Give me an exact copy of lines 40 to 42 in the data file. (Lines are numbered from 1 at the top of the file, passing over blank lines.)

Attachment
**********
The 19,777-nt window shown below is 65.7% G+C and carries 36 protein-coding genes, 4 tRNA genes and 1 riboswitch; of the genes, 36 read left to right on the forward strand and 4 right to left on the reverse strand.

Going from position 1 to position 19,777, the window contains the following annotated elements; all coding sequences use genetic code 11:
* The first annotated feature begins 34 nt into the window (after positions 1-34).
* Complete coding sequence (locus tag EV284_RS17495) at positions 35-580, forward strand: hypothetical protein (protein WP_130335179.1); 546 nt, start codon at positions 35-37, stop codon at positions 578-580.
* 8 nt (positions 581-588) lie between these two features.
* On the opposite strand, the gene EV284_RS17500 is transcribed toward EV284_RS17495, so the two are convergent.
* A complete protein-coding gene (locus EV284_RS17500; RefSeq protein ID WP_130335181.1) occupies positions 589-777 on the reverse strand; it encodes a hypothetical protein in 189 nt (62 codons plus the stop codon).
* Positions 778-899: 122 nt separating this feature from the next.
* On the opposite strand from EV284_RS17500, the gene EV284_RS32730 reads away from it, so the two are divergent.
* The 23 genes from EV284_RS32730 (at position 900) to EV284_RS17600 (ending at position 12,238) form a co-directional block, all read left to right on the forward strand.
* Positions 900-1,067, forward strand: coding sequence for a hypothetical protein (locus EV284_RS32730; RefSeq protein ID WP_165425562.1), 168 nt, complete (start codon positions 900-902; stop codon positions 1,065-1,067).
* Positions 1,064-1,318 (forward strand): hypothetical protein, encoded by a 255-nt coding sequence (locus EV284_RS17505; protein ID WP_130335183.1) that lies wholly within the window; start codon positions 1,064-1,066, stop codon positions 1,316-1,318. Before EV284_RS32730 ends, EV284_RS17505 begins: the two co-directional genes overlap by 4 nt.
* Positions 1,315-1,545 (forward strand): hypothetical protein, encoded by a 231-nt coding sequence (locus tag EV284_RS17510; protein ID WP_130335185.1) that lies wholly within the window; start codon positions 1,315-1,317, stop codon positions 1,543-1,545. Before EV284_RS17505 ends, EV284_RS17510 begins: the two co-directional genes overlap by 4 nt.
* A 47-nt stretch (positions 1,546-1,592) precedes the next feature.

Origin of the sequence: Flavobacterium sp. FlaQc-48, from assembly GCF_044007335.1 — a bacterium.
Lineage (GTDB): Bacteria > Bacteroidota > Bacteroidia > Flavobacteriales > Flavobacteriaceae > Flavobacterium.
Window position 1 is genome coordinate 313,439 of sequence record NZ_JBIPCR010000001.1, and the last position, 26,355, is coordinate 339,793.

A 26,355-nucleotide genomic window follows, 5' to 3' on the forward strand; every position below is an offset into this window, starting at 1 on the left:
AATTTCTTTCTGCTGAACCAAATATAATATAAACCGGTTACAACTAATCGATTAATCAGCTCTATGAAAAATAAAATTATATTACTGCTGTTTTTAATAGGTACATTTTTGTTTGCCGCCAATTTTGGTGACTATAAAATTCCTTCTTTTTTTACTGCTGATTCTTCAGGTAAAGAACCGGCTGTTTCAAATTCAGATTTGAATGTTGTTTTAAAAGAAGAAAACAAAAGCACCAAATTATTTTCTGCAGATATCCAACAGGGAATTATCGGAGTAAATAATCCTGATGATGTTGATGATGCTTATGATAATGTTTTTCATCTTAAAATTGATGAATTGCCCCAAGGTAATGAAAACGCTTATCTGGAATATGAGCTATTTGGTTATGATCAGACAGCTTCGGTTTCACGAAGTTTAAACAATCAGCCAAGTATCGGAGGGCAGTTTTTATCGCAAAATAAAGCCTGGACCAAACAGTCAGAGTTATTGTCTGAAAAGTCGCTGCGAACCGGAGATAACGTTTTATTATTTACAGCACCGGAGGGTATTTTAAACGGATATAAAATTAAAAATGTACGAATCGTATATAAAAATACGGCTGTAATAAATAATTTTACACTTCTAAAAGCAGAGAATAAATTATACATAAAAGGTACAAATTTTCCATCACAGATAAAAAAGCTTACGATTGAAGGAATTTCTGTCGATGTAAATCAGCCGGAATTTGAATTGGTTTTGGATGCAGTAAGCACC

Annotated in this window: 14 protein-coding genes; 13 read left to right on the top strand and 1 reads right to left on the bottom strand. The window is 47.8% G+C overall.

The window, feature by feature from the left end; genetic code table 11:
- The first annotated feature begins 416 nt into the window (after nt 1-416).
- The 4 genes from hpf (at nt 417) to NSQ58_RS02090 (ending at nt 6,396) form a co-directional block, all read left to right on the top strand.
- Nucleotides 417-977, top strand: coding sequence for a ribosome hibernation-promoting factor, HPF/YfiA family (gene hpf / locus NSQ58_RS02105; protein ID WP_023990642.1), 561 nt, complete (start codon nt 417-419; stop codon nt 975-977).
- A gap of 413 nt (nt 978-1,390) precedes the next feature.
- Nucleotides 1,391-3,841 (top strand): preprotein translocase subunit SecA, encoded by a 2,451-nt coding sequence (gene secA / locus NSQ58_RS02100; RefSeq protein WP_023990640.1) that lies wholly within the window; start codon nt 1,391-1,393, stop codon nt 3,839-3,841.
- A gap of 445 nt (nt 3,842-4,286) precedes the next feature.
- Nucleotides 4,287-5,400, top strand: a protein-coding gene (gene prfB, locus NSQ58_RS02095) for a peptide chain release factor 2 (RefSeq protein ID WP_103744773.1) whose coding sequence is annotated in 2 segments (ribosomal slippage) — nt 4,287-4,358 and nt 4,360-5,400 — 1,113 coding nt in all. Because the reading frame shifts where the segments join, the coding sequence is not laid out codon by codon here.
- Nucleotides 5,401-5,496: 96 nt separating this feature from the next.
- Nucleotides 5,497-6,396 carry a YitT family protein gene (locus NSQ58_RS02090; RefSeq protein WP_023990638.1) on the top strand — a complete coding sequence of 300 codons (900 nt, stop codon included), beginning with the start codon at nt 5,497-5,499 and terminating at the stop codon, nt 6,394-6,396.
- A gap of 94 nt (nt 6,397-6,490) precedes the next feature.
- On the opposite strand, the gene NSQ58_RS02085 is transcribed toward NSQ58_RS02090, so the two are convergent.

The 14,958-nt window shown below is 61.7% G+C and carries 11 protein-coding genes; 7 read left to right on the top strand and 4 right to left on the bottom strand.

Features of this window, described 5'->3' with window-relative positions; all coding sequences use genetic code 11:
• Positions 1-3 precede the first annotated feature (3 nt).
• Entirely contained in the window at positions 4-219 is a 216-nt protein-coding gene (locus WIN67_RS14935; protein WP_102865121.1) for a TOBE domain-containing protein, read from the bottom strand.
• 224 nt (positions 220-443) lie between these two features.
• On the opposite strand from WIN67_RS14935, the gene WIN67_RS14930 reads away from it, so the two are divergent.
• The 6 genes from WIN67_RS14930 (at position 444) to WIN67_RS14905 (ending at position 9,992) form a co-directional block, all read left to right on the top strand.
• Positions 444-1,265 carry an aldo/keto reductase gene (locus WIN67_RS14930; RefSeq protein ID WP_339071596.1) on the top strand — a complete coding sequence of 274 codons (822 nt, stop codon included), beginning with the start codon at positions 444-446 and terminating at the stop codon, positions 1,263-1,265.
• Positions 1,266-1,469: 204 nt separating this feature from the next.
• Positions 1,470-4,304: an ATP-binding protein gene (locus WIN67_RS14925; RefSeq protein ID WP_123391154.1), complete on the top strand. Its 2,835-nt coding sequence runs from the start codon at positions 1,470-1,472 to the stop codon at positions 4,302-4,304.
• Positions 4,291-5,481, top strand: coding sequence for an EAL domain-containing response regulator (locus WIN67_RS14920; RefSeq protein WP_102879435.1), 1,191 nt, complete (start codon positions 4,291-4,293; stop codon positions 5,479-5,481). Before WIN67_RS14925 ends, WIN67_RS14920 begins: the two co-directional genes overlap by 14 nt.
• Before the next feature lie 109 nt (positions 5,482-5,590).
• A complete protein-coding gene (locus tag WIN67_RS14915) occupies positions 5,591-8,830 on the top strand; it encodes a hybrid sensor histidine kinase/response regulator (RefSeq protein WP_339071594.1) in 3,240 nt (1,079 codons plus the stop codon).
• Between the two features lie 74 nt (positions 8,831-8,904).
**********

• Positions 444-1,265 carry an aldo/keto reductase gene (locus WIN67_RS14930; RefSeq protein ID WP_339071596.1) on the top strand — a complete coding sequence of 274 codons (822 nt, stop codon included), beginning with the start codon at positions 444-446 and terminating at the stop codon, positions 1,263-1,265.
• Positions 1,266-1,469: 204 nt separating this feature from the next.
• Positions 1,470-4,304: an ATP-binding protein gene (locus WIN67_RS14925; RefSeq protein ID WP_123391154.1), complete on the top strand. Its 2,835-nt coding sequence runs from the start codon at positions 1,470-1,472 to the stop codon at positions 4,302-4,304.